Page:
Important Events aka Major Events on the Old Pro Tour

thrust

Hall of Fame
At Wembley in 1968, there were actually 3 pro tennis events. In spring in a NTL event, Laver beat Rosewall pretty badly in 3 straight sets. Then the BBC 2 event was played in April i think, where Laver again beat Rosewall in 2 sets. This event was billed as "World Professional Tennis Championshpis" and transmitted on tv as first ever pro tennis event to Germany. First time i actually saw those mythical, so long hidden pro players on tv. The Kramer event in autumn was a combined NTL/WCT event and so called by the trustful Lance Tingay, who makes no errors in those questions, also so billed in the 1968 World of Tennis yearbook. I saw pictures of Kramer in a line with those pros present. Kramer at that time was no longer the regular boss of the pros, that were McCall and Hunt. He was still operating as the organizer of the very important open Los Angeles South West Pacific event. Maybe he still had the copyright on it and brought the bill Tournament of Champions with him to London. Nevertheless, I don't see it as a direct follower of the TOC, which were played at Forest Hills 1957-1959.
There was a Wembley tournament in 68 in which Rosewall beat Newcombe in the final. There was also a tournament in Paris, RG, in which Laver beat Newcombe in the final. I am pretty sure both were organized by Kramer.
 

urban

Legend
That the TOCs in the 50s had better prize money, is wrong. Wembley KTOC 1968 as successor of the London pro event had very good prize money and a very good draw of 16. Rosewall got 5000 British pounds for his win, his 6th Wembley win. In the next years the event was succeeded by the important open British Covered Court Championships, later Benson and Hedges tournaments with at least 32 draws. Winners included Laver (2), who won 6 Wembleys alltogether, Nastase, Connors (2), Borg and McEnroe (3).
The Roland Garros pro event in 1968 was played a week after Wimbledon on clay, and was the last French Pro. In some public statements is was billed as European Pro Championships.
 

Dan Lobb

G.O.A.T.
That the TOCs in the 50s had better prize money, is wrong. Wembley KTOC 1968 as successor of the London pro event had very good prize money and a very good draw of 16. Rosewall got 5000 British pounds for his win, his 6th Wembley win. In the next years the event was succeeded by the important open British Covered Court Championships, later Benson and Hedges tournaments with at least 32 draws. Winners included Laver (2), who won 6 Wembleys alltogether, Nastase, Connors (2), Borg and McEnroe (3).
The Roland Garros pro event in 1968 was played a week after Wimbledon on clay, and was the last French Pro. In some public statements is was billed as European Pro Championships.
That final RG Pro had a very strong field, Newk outlasted Rosewall but lost the final to Laver.
The 1968 Wembley TOC had a total purse of 20,000 pounds, but the Forest Hills TOC in the late fifties had national broadcast contracts, which fetched huge amounts of cash for the tour.
 

Dan Lobb

G.O.A.T.
And yes the perception was that there were no pro majors at that time. The term didn't exist until Peter Rowley mentioned it in his Rosewall biography I believe. Writers like Raymond Lee foolishly and in error promoted this myth but I understand he doesn't believe that now.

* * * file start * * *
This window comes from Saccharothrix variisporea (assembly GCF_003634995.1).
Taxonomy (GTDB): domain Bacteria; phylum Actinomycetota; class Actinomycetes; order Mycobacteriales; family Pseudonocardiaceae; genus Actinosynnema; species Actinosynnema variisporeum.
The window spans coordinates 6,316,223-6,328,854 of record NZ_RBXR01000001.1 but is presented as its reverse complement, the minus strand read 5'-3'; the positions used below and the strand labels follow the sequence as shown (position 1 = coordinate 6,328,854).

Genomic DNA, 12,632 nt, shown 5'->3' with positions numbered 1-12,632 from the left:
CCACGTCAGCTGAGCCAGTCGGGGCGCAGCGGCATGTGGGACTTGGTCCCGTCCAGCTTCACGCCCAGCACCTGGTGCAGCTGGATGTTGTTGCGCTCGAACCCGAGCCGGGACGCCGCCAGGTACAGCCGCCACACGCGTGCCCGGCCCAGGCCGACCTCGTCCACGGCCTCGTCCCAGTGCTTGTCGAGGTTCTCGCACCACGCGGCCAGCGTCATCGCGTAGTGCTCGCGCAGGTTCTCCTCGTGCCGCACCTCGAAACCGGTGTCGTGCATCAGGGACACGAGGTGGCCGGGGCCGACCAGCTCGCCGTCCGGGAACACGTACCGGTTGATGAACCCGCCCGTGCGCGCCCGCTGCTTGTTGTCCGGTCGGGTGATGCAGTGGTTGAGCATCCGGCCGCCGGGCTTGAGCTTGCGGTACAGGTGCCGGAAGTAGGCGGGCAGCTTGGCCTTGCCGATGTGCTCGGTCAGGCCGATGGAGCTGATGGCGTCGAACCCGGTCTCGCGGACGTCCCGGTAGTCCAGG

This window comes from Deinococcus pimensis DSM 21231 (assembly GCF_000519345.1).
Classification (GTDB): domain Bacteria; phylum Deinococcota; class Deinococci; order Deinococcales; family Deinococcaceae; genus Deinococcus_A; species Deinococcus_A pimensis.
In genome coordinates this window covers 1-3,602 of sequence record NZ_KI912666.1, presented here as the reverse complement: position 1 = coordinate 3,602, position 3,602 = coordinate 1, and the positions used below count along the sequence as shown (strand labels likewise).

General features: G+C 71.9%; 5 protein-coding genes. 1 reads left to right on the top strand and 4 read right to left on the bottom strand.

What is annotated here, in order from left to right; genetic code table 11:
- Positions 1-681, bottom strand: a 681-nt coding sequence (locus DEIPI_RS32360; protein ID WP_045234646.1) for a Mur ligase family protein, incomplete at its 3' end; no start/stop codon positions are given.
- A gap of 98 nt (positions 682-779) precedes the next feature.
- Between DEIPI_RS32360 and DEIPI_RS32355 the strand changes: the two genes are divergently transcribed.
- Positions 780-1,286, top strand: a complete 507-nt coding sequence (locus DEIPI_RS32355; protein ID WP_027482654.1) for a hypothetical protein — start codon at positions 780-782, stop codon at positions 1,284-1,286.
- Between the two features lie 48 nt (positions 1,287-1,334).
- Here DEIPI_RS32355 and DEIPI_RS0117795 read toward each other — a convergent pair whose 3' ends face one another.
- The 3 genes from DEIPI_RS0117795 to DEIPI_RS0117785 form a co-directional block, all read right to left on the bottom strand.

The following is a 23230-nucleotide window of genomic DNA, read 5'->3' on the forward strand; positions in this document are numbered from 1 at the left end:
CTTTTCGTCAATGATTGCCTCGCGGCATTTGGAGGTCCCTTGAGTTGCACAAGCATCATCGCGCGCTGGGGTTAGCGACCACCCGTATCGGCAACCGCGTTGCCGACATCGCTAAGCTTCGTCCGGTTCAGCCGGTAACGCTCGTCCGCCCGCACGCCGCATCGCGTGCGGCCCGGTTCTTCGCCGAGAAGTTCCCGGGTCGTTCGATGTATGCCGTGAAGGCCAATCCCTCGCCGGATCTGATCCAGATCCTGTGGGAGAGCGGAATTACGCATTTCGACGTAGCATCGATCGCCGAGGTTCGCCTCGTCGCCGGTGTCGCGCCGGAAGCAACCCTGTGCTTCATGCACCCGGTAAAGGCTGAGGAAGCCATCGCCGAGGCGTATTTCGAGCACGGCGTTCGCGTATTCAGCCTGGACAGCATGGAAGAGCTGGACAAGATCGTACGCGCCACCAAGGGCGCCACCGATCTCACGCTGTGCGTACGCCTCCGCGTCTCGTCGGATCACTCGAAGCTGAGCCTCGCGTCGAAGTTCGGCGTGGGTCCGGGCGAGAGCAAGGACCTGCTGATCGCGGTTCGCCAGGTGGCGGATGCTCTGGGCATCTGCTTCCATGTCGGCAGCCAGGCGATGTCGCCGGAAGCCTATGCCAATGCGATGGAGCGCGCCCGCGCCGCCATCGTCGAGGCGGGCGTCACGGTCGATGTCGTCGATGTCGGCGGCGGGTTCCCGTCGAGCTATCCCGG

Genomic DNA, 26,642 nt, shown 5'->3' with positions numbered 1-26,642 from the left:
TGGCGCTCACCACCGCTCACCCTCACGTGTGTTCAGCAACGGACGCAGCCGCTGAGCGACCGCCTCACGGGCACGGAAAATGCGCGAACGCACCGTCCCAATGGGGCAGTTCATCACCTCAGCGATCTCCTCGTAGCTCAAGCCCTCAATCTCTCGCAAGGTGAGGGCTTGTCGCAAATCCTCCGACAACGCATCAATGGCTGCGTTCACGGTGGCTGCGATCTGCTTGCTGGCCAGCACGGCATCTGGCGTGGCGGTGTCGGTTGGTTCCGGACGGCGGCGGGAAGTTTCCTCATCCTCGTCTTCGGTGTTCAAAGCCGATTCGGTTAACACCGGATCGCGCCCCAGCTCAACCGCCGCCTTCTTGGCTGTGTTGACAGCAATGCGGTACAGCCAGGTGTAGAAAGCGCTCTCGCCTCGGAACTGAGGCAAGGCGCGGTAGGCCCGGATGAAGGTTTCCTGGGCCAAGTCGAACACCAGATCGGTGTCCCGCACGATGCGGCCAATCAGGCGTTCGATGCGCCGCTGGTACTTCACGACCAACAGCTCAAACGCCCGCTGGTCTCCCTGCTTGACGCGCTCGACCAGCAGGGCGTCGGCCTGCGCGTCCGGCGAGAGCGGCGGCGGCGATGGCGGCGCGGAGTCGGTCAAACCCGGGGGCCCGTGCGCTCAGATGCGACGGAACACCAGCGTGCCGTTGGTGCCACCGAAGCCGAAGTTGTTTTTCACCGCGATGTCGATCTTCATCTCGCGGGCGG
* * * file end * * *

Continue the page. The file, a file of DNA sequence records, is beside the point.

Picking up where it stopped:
To call the Important Tournaments on the Old Pro Tour a major tournament much like the US Open today is overstating the importance of the Important Tournaments on the Old Pro Tour. They didn't have a set structure for tournaments in those days like they have now because everything was so unstable and they didn't have financial strength. How could they possible assume the French Pro was a so called Pro Major if it wasn't even going to be played?!

It's really not radical but just trying to correct incorrect information.
It seems clear from the pro player memoirs referring to that old pro era that the top pros did not make any attempt to win a Grand Slam of major pro events. They routinely avoided some of them if it was inconvenient to travel. Rosewall in 1963 and Laver in 1967 did not even mention winning a pro Grand Slam, which they surely would have done if the term had been current in those days.
 

Dan Lobb

G.O.A.T.
That the TOCs in the 50s had better prize money, is wrong. Wembley KTOC 1968 as successor of the London pro event had very good prize money and a very good draw of 16. Rosewall got 5000 British pounds for his win, his 6th Wembley win. In the next years the event was succeeded by the important open British Covered Court Championships, later Benson and Hedges tournaments with at least 32 draws. Winners included Laver (2), who won 6 Wembleys alltogether, Nastase, Connors (2), Borg and McEnroe (3).
The Roland Garros pro event in 1968 was played a week after Wimbledon on clay, and was the last French Pro. In some public statements is was billed as European Pro Championships.
The Forest Hills TOC and the Australian TOC had better prize money than Cleveland or Wembley in the late fifties.
 
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Dan Lobb

G.O.A.T.
That the TOCs in the 50s had better prize money, is wrong. Wembley KTOC 1968 as successor of the London pro event had very good prize money and a very good draw of 16. Rosewall got 5000 British pounds for his win, his 6th Wembley win. In the next years the event was succeeded by the important open British Covered Court Championships, later Benson and Hedges tournaments with at least 32 draws. Winners included Laver (2), who won 6 Wembleys alltogether, Nastase, Connors (2), Borg and McEnroe (3).
The Roland Garros pro event in 1968 was played a week after Wimbledon on clay, and was the last French Pro. In some public statements is was billed as European Pro Championships.
The biggest money events on the old pro tour usually were related to either a well-heeled sponsor or to a national television broadcast.
That would mean Forest Hills TOC with a national television broadcast contract with CBS Sports, Wembley and Roland Garros with their own broadcasts, The 1967 Wimbledon Pro colour broadcast on the BBC Television, which was the first tennis televised in colour in Britain, the 1965 CBS Dallas tournament with a record prize money at that time.